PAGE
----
The first word processing program for a personal computer, Electric Pencil, was written in 1978 by a screenwriter, Michael Shrayer. Since then, screenwriters have embraced the concept wholeheartedly, appreciating especially the ability of the programs to handle the complex formating requirements of movie and TV scripts. "By and large," says Universal's Oleesky, "the entire Hollywood script writing community has settled on WordStar and Microsoft Word." The Writers' Guild recommends both programs.
The list of off-the-shelf software that has become popular in Hollywood holds no surprises. Lotus 1-2-3 is widely used to control production budgets, and dBase II and Microplan help organize data and formulate projections.
The Bottom Line of Pelham, NY, markets a series of Lotus 1-2-3 templates designed specifically for the entertainment industry. They can be used to keep track of production costs, assign and sort camera shots, and create efficient shooting schedules by shuffling actors, scenes, and locations. A payroll template compares actual to budgeted figures for shooting crew salaries.
Prolific songwriter and TV personality Steve Allen keeps a Kaypro 2 busy at his Hollywood offices. He uses Perfect Filer, a CP/M database management program, to maintain the records for the more than 4000 songs he has composed.
Another Kaypro is at work in the Colman Group, a Hollywood production company. It is used to maintain a mailing list of 5100 advertising agencies, a catalog of the company's VCR movie library, a restaurant guide, and, most important, an inventory of owner/director Joel Colman's electric train collection.
Both Universal and Disney use IBM PCs on location to upload financial data via modem to the headquarters mainframe to keep track of daily production costs. For example, two PCs accompany Tom Selleck on location in Hawaii for the filming of "Magnum P.I." There they record incidental expenses and handle accounts payable and payroll. Universal's "Miami Vice" also uses a PC on location.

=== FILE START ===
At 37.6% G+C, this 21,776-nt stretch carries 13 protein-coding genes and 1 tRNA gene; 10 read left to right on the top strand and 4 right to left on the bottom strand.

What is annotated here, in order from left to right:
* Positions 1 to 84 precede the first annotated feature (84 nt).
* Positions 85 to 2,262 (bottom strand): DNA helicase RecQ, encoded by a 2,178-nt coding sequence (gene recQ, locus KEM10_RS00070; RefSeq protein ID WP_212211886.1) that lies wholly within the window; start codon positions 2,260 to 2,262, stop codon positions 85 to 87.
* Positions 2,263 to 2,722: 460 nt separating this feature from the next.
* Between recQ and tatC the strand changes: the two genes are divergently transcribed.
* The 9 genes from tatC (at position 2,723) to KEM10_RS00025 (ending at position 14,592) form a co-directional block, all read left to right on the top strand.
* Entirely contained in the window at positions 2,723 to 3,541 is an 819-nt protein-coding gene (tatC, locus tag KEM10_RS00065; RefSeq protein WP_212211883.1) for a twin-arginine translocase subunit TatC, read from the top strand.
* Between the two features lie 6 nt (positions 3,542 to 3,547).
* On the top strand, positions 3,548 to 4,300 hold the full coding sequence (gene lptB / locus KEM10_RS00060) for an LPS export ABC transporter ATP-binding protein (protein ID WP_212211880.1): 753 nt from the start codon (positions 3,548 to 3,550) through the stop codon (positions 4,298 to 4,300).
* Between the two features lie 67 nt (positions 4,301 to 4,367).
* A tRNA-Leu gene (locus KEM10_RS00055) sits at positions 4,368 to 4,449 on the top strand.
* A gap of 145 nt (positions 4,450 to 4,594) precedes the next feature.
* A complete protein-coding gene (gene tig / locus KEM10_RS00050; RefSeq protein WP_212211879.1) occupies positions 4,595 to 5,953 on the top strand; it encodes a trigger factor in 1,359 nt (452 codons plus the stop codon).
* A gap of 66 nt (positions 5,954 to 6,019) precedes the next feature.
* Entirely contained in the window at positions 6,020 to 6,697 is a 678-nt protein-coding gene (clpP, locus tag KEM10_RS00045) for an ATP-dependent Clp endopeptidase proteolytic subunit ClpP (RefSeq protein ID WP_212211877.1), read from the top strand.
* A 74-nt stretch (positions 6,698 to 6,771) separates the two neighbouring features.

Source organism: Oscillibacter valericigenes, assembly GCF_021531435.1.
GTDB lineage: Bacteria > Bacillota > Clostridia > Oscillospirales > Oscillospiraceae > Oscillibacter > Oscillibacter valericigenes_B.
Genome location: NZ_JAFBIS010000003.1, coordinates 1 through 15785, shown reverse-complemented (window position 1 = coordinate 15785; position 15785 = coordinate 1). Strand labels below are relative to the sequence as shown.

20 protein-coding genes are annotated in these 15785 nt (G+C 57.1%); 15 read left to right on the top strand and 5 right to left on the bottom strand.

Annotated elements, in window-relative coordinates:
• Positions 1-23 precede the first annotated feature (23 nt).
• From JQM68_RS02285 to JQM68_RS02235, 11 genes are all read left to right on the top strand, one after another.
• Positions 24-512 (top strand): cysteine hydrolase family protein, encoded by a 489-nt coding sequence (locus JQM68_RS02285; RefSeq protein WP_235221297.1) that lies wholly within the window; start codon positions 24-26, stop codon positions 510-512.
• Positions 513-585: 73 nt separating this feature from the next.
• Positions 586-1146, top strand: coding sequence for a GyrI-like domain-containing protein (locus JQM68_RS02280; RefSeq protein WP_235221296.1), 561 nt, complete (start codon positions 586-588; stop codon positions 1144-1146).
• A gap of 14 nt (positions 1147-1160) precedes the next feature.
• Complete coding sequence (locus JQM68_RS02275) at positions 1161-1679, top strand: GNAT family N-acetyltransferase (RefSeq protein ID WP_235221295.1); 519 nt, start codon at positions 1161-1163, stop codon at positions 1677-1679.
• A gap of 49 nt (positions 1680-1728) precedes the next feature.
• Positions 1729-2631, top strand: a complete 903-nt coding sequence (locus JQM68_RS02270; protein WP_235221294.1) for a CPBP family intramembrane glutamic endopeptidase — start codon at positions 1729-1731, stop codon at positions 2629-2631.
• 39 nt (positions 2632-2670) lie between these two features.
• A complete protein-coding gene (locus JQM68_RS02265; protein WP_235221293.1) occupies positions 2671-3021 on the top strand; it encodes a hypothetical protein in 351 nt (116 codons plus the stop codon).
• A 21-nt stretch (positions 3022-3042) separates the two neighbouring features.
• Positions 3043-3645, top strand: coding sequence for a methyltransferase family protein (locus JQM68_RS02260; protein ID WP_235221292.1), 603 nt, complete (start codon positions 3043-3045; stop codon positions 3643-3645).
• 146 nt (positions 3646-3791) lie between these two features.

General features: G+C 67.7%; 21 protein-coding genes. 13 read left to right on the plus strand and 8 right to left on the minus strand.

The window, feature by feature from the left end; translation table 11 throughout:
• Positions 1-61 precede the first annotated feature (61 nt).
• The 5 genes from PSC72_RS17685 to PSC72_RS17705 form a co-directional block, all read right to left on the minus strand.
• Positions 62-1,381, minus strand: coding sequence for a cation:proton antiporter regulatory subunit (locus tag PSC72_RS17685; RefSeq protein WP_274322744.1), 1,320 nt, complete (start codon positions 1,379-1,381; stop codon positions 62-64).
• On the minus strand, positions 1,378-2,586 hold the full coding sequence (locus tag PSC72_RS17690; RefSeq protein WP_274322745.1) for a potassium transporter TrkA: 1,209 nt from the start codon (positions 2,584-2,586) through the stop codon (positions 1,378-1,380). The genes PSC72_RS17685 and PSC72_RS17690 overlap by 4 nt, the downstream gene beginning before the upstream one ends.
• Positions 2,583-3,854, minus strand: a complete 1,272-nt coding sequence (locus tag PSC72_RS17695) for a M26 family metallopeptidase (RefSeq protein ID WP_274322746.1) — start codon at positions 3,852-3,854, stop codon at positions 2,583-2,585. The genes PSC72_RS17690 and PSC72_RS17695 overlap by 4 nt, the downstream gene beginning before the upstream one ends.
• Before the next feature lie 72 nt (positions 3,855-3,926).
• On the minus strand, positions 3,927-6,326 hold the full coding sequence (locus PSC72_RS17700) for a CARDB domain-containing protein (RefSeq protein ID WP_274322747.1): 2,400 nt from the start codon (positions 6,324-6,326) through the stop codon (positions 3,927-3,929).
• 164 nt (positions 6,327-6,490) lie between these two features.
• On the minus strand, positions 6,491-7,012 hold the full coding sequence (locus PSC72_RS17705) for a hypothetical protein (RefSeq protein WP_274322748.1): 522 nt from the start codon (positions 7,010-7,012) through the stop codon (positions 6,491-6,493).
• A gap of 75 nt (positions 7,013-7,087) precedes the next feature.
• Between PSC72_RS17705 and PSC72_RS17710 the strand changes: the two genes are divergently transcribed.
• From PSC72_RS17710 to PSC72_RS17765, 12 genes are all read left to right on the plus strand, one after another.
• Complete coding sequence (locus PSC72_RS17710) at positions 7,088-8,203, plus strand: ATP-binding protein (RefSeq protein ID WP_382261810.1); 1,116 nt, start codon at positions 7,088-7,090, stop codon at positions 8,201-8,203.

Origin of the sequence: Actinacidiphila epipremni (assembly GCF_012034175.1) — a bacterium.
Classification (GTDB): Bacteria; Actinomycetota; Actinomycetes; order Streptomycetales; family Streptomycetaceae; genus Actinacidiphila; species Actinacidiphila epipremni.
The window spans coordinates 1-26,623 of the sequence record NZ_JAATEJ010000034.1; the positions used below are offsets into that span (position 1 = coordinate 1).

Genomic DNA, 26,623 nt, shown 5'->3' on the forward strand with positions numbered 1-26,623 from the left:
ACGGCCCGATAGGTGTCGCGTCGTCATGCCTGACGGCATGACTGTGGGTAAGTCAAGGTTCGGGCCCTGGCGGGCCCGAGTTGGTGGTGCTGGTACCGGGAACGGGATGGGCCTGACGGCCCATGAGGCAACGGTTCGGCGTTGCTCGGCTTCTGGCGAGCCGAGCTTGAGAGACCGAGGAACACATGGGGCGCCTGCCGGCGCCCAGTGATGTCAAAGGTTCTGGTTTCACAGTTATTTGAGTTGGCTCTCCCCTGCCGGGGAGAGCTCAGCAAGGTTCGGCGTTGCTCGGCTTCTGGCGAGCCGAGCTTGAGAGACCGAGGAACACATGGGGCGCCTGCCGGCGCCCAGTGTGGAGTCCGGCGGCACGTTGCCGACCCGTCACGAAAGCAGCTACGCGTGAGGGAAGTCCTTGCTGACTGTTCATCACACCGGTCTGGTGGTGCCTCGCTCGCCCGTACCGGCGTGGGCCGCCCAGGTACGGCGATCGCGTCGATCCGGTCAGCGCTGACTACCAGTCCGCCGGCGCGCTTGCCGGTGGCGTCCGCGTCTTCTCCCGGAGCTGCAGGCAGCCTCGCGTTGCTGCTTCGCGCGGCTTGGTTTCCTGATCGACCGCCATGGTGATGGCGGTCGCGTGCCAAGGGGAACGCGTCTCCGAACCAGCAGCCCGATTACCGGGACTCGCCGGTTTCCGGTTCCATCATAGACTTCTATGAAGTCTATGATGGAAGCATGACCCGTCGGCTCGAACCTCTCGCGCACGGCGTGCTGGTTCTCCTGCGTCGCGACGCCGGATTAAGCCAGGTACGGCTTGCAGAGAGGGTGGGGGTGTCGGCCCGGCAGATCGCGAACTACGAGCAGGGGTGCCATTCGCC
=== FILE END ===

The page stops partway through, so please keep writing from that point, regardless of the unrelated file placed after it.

Oleesky notes that perhaps the most important role of PCs on location involves daily script revisions. "The changes are sent instantaneously to the executive producer in here at Universal. In the old days, we had to send script revisions in pouches on airplanes. An artistic argument could cost us $50,000 a day, because people are paid whether you shoot or not."
While off-the-shelf software serves well in general applications, many computer users in the entertainment industry are finding that their problems can be solved only by software created specifically for their needs. Dotzero, Inc. and Quantum Films are two companies that were started almost by accident when their founders saw such a need and filled it.
A few years ago, Jack C. Smith was a movie production manager. Wanting to automate, he went shopping for software and found nothing that could help him, so he started Dotzero, which today serves many clients, including MGM/UA and 20th Century Fox in Hollywood and Pinewood Studios in England. Smith attributes his success in the vertical software market to the experience of the company in both entertainment and computing. Dotzero's best-selling programs are:
* Scheduling, a program that keeps track of all the scenes in a movie and how they finally fit together. "Scenes are not shot in the order you see them on the screen," explains Smith. "They are all jumbled up during shooting."
* Accounting, a program designed to keep production costs within budget (which may mean $1 million per week). The Dotzero accounting program records costs and provides the producer with up-to-date financial information.
* Budgeting, a program to help the producer create a budget--a difficult task because of the thousands of expense items often associated with a single movie.
Emil Safter, founder of Quantum Films, was a nuclear physicist before he became involved in the entertainment industry. He says "I fell into entertainment software backwards. When I was involved in movie production, I thought I had put my science hat away, but when I began making budgets and schedules, it became clear that a computer could do the job much better--that was back in the early days of the Apple.
"I computerized the breakdown of the script and scheduling and soon found that friends to whom I had given the programs were excited about them. Eventually, I had so many requests that I had to start charging."
Quantum's first product, called Datamogul Budget, has been on the market for about a year. Safter says, "The average feature film budget can easily be 100 pages long--we're talking about accounting for $10 million and 15 different unions, each of which has different rules and pay codes." Datamogul Budget can handle a 22,000-line budget on a single IBM or Apple II disk.